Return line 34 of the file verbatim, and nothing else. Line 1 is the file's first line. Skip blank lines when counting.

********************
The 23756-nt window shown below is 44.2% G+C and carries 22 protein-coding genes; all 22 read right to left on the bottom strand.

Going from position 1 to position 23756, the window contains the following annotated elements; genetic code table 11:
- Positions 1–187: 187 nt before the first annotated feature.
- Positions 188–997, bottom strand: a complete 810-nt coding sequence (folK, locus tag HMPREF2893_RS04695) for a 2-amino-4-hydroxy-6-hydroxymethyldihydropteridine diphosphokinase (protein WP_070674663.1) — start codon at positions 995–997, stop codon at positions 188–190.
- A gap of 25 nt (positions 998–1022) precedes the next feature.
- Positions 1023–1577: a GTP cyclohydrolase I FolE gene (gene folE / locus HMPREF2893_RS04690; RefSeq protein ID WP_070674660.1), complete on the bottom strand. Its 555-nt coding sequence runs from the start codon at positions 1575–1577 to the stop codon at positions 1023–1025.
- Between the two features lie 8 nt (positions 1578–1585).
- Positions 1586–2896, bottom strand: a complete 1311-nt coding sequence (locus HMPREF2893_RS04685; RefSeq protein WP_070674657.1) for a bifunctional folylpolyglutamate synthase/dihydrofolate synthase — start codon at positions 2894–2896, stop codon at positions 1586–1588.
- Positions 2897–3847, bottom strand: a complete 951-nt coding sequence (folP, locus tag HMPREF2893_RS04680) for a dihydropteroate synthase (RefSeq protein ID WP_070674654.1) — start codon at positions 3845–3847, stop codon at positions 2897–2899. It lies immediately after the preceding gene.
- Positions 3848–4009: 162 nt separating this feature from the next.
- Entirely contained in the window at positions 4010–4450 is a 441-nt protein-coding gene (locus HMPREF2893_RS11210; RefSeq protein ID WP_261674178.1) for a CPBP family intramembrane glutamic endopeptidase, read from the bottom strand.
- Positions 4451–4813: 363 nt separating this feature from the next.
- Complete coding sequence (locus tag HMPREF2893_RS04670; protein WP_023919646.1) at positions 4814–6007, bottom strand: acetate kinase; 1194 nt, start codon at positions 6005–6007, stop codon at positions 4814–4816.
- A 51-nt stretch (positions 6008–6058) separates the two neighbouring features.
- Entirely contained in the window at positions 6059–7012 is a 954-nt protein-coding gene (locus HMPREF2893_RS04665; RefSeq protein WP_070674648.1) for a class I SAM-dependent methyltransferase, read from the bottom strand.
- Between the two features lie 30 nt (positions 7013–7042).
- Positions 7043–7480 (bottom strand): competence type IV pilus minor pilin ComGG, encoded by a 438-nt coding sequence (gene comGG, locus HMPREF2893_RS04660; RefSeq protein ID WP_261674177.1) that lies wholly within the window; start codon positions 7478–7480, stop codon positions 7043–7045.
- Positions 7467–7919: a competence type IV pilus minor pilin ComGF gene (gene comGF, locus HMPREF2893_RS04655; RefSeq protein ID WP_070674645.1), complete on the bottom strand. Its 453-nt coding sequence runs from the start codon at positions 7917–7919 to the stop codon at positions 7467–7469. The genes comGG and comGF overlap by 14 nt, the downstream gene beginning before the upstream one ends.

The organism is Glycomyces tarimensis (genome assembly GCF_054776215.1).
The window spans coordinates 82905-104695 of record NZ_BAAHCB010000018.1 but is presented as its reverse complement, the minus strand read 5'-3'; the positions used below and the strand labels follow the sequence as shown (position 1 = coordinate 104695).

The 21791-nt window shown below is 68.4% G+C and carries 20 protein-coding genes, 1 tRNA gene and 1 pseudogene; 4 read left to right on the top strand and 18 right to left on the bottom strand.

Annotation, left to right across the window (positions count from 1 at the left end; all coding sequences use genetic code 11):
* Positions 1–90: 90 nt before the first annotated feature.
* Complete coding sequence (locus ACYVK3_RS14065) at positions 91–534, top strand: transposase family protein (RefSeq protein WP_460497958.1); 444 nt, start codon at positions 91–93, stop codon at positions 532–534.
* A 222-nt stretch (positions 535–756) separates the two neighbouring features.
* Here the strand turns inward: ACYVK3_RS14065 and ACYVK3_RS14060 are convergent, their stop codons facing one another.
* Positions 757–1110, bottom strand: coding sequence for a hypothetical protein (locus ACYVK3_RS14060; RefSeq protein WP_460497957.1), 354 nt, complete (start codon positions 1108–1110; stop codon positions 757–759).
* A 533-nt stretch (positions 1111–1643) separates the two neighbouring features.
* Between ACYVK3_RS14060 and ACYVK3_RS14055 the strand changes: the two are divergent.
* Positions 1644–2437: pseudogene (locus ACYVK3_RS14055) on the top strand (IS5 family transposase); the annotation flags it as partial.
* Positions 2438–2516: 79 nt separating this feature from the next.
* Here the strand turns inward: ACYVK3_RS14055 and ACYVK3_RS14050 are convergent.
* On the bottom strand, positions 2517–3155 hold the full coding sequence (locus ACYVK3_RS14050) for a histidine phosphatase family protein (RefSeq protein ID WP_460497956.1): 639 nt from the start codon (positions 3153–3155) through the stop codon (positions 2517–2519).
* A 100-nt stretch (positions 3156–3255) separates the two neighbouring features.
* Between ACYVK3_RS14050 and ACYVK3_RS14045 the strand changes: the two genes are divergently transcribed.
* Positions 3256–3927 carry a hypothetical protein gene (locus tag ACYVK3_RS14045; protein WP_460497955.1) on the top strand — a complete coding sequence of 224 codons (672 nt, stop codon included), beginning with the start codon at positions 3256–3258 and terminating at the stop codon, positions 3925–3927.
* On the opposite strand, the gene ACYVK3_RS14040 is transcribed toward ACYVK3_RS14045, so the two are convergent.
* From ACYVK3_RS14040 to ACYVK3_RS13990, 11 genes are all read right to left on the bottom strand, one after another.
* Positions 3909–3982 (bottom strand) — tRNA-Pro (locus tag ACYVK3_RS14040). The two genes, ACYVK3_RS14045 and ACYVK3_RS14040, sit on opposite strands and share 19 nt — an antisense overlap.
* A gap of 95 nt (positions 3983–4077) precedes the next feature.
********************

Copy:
* A 100-nt stretch (positions 3156–3255) separates the two neighbouring features.